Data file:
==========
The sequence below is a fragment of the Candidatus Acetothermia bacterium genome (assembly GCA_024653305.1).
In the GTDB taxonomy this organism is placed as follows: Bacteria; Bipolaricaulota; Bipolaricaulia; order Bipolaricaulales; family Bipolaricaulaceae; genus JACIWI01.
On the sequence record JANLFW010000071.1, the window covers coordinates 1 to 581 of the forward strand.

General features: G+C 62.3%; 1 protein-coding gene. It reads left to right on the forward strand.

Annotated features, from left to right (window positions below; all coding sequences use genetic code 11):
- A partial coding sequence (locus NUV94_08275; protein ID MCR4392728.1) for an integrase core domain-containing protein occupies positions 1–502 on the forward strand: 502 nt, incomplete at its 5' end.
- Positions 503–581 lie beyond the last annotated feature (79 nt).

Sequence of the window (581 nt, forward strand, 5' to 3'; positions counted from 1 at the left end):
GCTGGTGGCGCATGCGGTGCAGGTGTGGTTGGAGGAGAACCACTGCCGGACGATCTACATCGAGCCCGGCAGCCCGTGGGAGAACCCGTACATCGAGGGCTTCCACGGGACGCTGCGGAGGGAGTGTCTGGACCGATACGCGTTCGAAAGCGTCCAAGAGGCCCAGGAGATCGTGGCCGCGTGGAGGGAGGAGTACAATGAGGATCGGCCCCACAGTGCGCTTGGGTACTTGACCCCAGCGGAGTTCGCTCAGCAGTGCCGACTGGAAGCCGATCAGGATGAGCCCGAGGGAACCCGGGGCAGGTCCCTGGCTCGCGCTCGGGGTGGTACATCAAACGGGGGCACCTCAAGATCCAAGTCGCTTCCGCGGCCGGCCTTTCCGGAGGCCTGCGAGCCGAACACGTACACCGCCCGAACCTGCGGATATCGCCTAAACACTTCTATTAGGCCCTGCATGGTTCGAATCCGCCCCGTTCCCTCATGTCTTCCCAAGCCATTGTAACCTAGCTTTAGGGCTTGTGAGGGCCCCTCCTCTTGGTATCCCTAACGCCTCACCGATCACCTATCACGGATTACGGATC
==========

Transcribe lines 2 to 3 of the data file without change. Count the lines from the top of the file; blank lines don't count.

In the GTDB taxonomy this organism is placed as follows: Bacteria; Bipolaricaulota; Bipolaricaulia; order Bipolaricaulales; family Bipolaricaulaceae; genus JACIWI01.
On the sequence record JANLFW010000071.1, the window covers coordinates 1 to 581 of the forward strand.